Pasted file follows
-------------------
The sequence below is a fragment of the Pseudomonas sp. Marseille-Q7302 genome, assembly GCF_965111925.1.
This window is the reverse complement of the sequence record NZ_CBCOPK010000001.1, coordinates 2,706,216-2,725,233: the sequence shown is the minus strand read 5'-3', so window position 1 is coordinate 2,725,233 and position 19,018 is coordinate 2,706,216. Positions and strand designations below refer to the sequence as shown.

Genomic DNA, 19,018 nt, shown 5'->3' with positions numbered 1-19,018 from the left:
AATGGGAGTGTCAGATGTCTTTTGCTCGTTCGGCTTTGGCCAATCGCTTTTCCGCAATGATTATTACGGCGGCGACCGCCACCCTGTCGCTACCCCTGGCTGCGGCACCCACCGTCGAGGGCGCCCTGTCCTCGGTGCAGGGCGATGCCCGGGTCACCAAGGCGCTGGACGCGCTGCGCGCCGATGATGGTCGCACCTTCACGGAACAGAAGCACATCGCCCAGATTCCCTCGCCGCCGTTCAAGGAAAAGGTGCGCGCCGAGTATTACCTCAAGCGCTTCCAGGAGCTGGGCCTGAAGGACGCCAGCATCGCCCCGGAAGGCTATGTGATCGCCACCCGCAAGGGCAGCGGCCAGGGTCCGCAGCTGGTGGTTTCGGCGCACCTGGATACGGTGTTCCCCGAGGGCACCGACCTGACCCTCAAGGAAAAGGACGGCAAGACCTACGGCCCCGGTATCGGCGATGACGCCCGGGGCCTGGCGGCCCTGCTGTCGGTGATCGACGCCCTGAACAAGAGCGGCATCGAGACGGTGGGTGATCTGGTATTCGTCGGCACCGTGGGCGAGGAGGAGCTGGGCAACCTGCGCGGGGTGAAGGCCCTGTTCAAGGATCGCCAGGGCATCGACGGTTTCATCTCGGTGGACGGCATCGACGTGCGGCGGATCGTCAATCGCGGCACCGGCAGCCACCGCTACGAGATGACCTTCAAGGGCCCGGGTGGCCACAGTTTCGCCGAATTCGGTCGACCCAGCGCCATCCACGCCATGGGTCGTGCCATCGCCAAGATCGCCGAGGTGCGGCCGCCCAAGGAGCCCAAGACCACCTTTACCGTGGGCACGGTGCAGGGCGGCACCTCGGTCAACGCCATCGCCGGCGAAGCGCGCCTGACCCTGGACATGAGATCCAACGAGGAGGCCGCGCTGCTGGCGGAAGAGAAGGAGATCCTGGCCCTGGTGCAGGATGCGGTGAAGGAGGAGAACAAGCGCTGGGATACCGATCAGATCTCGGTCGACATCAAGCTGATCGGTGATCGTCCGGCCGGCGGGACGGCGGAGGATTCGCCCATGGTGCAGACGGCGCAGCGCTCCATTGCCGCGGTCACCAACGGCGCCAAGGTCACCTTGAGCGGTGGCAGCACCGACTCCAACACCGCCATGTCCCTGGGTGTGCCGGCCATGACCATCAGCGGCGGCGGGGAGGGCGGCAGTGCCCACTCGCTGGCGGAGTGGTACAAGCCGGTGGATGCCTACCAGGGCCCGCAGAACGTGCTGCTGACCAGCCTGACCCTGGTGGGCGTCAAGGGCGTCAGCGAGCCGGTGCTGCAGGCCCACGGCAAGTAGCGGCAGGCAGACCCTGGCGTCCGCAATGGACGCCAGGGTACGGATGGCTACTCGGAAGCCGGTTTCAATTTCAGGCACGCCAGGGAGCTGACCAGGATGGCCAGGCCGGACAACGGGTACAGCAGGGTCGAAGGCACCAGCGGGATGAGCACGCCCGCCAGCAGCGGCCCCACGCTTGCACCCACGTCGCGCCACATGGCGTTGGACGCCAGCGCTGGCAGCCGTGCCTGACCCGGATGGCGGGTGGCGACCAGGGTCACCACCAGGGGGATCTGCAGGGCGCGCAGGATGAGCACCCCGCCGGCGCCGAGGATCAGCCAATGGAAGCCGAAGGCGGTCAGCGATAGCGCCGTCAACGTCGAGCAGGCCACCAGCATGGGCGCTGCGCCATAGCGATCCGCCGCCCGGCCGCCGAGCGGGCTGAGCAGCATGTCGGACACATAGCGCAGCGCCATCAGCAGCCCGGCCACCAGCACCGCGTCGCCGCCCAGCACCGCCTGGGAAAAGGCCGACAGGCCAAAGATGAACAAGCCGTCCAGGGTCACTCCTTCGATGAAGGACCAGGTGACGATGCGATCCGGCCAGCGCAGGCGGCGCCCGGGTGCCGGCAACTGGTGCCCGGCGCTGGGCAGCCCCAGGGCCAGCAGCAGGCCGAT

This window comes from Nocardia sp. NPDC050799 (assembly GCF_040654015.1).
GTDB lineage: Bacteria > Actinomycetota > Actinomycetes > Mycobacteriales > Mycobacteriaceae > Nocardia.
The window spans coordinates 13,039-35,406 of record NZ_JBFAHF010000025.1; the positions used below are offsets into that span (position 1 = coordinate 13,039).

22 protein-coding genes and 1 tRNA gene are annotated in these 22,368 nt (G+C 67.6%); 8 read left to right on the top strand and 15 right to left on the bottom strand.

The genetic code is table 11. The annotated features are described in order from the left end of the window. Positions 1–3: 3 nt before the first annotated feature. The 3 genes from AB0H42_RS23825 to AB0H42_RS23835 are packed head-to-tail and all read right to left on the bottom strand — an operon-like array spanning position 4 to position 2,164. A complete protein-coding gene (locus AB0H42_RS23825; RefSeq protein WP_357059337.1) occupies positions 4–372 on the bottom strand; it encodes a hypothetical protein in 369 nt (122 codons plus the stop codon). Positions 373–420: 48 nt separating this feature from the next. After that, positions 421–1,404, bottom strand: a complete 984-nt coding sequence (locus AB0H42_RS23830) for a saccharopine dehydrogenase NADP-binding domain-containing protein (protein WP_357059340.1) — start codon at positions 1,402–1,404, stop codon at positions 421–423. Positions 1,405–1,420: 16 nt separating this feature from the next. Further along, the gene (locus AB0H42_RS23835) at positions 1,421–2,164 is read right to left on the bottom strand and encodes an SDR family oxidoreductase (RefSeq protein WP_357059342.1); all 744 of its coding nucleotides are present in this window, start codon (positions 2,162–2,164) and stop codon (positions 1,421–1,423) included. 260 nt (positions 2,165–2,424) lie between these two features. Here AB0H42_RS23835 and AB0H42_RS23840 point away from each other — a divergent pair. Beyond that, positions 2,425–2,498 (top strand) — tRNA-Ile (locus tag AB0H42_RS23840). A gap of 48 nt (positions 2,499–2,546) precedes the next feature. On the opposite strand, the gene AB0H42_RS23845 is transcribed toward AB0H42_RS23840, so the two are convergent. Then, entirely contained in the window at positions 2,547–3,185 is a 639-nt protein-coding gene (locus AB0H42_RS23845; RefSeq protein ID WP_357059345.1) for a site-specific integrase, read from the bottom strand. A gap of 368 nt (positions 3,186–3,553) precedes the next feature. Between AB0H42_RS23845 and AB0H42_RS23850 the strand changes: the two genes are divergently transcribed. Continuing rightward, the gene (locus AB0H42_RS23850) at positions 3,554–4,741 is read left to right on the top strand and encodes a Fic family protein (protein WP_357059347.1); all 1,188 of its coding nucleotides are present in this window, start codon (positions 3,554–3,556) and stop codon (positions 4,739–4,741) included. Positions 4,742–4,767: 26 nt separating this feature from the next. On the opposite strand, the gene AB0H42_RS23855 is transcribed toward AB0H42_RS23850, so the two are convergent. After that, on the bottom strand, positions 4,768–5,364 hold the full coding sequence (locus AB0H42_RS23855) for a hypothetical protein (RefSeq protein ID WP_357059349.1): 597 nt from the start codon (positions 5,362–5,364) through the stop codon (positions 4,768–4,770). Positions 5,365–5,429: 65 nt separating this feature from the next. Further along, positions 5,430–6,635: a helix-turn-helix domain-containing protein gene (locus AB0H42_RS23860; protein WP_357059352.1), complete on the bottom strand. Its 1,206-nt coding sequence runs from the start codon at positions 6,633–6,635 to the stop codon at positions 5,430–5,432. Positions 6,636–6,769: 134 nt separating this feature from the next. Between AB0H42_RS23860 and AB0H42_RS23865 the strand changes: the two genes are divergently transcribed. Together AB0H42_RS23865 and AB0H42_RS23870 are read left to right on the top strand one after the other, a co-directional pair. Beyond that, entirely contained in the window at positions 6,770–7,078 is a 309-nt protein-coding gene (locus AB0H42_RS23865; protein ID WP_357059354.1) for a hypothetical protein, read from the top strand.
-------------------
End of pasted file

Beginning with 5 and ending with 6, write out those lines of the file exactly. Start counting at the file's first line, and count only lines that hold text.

This window comes from Nocardia sp. NPDC050799 (assembly GCF_040654015.1).
GTDB lineage: Bacteria > Actinomycetota > Actinomycetes > Mycobacteriales > Mycobacteriaceae > Nocardia.